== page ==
Reality Capture: The New Camera Phone

Reality capture technology is has come quite a long way from what we know from movies like Avatar, Lord of the Rings and King Kong.

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Avatar (2009) Image: imdb.com
Film Title: King Kong.
King King (2005) Image: imdb.com

Nowadays there are 3D capture applications that are available for your smartphone, that allow anyone to capture an object in 3D. There even more apps that are now available for download that will take that 3D file and animate it. It’s amazing times when it comes to technology.

Often we cheer the innovation of such technology and how cutting edge or beneficial it is for sharing information, telling stories or providing a unique experience. What about the long term ramifications? When it comes to gaming,

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Kit Harrington from HBO’s Games of Thrones is featured in latest video game, Call of Duty: Infinite Warfare (Release date November 4, 2016).

3D and virtual reality is the name of the game. But what about everyday life? What about allowing anyone the ability to capture video for 3D. The question becomes about privacy and the ownership of a person’s likeness. Much like when cameras started appearing on cellphones, the issue of a person being photographed without their knowledge became an ethical discussion. Now, with easy access to 3D and virtual reality apps and software the same concern is appearing again. What if someone mistakenly makes a 3D capture of another person available publicly? What happens to that person’s reasonable expectation of privacy? What if that person is a celebrity? Who then has control of their likeness and is there any recourse for inappropriate or illegal use of that likeness?

Not long ago (9 years), one of the television stations I worked at began using digital avatars of their on-air news anchors and meteorologists. Their digital selves were made to walk onto the corner of your computer screen or television set and tell you what the weather forecast would be or notify you of breaking news. Most of the time, though, it was promoting the programming of the station. This new digital presence didn’t last long, because there were some concerns on the part of the on-air personalities of what their likenesses would be used for beyond what they agreed to, and let’s not the forget the basic issue of compensation. How do you compensate a person for their likeness? Royalty fees? What happens when those on-air personalities move on to other networks? How can they know that their digital selves have been deleted?

3D capture and virtual reality are definitely some very fun and creative outlets that can make a huge difference in medicine, education or even specific storytelling. However, unlike cameras on cellphones and the now ubiquitous selfie, treating 3D and virtual capture in the same way would be detrimental and controversial.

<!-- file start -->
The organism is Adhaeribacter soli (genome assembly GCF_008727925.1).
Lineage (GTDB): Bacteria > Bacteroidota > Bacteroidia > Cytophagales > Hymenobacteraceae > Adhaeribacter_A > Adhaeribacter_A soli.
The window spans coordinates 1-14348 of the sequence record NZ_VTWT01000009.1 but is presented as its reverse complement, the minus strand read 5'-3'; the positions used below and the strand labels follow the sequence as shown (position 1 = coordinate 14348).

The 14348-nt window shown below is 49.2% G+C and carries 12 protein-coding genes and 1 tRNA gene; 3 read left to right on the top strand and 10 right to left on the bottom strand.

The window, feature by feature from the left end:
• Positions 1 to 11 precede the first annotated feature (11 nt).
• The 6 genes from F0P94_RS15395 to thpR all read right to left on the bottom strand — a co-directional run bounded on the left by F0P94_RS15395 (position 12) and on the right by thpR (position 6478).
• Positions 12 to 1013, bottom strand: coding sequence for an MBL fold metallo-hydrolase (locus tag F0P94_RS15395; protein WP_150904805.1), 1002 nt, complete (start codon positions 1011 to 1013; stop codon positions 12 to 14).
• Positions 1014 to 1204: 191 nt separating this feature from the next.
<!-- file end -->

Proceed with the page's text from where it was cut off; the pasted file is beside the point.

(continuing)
FCC: ISPs To Respect Privacy

info protectionData mining. Persuasive messages. Unique clicks. Monetizing the internet.

These were all topics that we discussed in my most recent class about digital convergence, media and how the landscape of media has changed. It was a very interesting discussion, mostly because I got to hear what younger “millennial” types thought about privacy or the lack there of and what kind of information they were okay with giving up. Then we were asked what would we pay for on the internet? This stumped me, I have to admit, because I don’t think there really is anything for which I would pay the internet directly. I guess the closest thing for me is Netflix.wheeler

 

Today on NPR’s All Things Tech I caught an interview with FCC Chairman Tom Wheeler. The interview was about a proposal Wheeler will formally be making March 31 about privacy. This however, is different than the usual discussions of privacy issues that crop up around the internet.

The only thing between you and the internet is your internet service provider (ISP). These providers have a wealth of data and micro data that they collect from their customers and then turnaround and sell to brokers and marketers and credit reporting agencies. This is information that they not only get from their customers when they sign up for service, but also information that they continue to get from the online activities of their customers. What customers search for, what apps they download, what locations a customer visits. Chairman Wheeler is proposing two things: that consumers be able to decide how much their information is worth and how that worth should be reflected in what an ISP charges for it’s service; that ISPs be required to report any breach of data to it’s customers, and that any breach affecting 5,000 or more customers must be reported to the FBI.

Now that is something I would pay for. Being able to control my information, after all it is mine, isn’t it? Better yet, you want my information? Here, now give me free internet.